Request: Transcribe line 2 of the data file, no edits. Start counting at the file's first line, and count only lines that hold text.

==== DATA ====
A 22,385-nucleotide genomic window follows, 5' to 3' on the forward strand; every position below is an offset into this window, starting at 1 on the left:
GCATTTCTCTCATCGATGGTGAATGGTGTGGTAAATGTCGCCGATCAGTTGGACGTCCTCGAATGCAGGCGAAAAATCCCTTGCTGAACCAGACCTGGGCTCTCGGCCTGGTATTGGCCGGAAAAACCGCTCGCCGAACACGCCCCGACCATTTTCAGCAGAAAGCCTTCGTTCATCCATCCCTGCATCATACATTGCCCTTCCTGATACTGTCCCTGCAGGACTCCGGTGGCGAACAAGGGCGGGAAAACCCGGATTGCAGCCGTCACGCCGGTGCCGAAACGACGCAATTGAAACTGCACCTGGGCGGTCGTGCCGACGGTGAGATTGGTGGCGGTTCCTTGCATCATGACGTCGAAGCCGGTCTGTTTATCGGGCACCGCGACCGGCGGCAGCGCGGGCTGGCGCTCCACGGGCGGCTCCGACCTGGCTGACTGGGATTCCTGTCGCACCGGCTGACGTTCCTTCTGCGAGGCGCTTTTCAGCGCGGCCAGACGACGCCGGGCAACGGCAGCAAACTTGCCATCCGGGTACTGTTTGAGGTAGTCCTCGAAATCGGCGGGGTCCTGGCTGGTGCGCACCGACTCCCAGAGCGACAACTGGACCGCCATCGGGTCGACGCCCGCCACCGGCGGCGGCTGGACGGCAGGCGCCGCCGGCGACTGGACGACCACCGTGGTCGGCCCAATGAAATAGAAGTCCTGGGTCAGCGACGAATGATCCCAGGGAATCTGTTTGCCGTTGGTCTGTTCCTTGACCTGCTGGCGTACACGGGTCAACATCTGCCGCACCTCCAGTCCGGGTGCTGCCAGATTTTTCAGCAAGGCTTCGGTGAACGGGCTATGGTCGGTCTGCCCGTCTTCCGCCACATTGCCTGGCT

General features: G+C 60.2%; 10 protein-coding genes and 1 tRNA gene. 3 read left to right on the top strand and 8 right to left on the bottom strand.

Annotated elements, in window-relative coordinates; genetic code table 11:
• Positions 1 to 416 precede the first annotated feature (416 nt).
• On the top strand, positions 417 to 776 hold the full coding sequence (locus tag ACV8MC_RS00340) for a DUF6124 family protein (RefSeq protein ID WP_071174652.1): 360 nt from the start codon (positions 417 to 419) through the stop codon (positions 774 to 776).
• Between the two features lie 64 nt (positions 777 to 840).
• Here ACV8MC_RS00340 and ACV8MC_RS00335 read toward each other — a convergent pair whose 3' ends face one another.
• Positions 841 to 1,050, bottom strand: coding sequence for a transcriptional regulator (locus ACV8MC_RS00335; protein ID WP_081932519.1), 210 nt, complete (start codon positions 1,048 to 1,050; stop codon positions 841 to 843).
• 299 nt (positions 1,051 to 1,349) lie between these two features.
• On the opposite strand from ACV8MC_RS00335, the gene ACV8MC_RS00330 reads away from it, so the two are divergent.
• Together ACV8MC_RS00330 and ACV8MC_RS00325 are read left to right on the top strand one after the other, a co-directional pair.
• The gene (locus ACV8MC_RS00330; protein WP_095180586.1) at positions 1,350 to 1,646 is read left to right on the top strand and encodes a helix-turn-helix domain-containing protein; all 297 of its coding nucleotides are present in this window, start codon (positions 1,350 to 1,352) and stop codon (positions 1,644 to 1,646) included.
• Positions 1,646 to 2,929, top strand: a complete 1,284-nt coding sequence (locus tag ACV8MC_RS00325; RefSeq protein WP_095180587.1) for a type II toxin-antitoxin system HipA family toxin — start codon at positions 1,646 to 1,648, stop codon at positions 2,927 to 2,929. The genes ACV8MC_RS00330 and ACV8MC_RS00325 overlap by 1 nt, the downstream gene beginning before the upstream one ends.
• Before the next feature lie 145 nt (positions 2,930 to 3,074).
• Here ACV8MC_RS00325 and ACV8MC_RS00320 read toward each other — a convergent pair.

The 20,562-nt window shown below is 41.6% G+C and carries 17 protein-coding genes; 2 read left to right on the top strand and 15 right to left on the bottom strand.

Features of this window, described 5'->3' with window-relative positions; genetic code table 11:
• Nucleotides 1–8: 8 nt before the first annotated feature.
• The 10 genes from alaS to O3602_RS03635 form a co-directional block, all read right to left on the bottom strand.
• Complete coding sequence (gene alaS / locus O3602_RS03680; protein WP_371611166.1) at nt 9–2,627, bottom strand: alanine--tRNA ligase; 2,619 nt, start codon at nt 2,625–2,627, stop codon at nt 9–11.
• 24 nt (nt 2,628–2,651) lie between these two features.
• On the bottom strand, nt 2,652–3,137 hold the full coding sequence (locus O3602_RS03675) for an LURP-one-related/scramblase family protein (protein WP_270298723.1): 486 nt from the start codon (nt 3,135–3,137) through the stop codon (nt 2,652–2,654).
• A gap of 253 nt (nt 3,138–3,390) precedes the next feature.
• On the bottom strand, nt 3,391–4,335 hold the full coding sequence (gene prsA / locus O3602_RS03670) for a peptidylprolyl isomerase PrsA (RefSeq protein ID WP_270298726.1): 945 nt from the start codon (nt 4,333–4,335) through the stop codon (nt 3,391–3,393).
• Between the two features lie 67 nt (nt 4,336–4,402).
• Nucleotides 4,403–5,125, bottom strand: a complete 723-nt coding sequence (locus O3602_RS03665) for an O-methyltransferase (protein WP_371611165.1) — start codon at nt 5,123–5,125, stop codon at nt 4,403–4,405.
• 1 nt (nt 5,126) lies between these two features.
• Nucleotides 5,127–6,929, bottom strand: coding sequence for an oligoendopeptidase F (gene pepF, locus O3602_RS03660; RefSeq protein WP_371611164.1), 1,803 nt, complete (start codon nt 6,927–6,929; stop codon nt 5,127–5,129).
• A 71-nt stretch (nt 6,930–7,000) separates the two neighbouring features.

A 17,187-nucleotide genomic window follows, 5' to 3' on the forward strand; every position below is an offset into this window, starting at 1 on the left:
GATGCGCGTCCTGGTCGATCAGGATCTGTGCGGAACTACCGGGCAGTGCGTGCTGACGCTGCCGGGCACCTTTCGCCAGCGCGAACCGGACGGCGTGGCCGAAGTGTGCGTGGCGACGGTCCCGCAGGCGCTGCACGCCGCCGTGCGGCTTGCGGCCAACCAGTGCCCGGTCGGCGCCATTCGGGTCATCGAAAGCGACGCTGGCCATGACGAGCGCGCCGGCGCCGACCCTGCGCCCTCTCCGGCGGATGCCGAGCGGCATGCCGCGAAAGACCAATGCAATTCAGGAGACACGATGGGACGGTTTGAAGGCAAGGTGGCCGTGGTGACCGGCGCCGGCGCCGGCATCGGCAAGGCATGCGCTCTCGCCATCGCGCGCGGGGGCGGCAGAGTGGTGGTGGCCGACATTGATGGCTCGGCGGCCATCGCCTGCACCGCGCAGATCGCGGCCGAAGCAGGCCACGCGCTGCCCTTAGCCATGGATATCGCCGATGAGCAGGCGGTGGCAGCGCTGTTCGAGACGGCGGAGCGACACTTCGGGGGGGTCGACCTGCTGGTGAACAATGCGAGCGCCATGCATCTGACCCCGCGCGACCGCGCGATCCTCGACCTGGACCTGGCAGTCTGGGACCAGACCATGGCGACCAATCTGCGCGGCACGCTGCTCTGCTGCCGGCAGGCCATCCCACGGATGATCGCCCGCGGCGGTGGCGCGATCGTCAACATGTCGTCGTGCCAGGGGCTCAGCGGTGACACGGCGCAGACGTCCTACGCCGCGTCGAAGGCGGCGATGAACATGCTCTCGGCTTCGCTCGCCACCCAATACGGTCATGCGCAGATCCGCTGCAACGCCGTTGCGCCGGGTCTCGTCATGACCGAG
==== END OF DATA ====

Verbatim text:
GCATTTCTCTCATCGATGGTGAATGGTGTGGTAAATGTCGCCGATCAGTTGGACGTCCTCGAATGCAGGCGAAAAATCCCTTGCTGAACCAGACCTGGGCTCTCGGCCTGGTATTGGCCGGAAAAACCGCTCGCCGAACACGCCCCGACCATTTTCAGCAGAAAGCCTTCGTTCATCCATCCCTGCATCATACATTGCCCTTCCTGATACTGTCCCTGCAGGACTCCGGTGGCGAACAAGGGCGGGAAAACCCGGATTGCAGCCGTCACGCCGGTGCCGAAACGACGCAATTGAAACTGCACCTGGGCGGTCGTGCCGACGGTGAGATTGGTGGCGGTTCCTTGCATCATGACGTCGAAGCCGGTCTGTTTATCGGGCACCGCGACCGGCGGCAGCGCGGGCTGGCGCTCCACGGGCGGCTCCGACCTGGCTGACTGGGATTCCTGTCGCACCGGCTGACGTTCCTTCTGCGAGGCGCTTTTCAGCGCGGCCAGACGACGCCGGGCAACGGCAGCAAACTTGCCATCCGGGTACTGTTTGAGGTAGTCCTCGAAATCGGCGGGGTCCTGGCTGGTGCGCACCGACTCCCAGAGCGACAACTGGACCGCCATCGGGTCGACGCCCGCCACCGGCGGCGGCTGGACGGCAGGCGCCGCCGGCGACTGGACGACCACCGTGGTCGGCCCAATGAAATAGAAGTCCTGGGTCAGCGACGAATGATCCCAGGGAATCTGTTTGCCGTTGGTCTGTTCCTTGACCTGCTGGCGTACACGGGTCAACATCTGCCGCACCTCCAGTCCGGGTGCTGCCAGATTTTTCAGCAAGGCTTCGGTGAACGGGCTATGGTCGGTCTGCCCGTCTTCCGCCACATTGCCTGGCT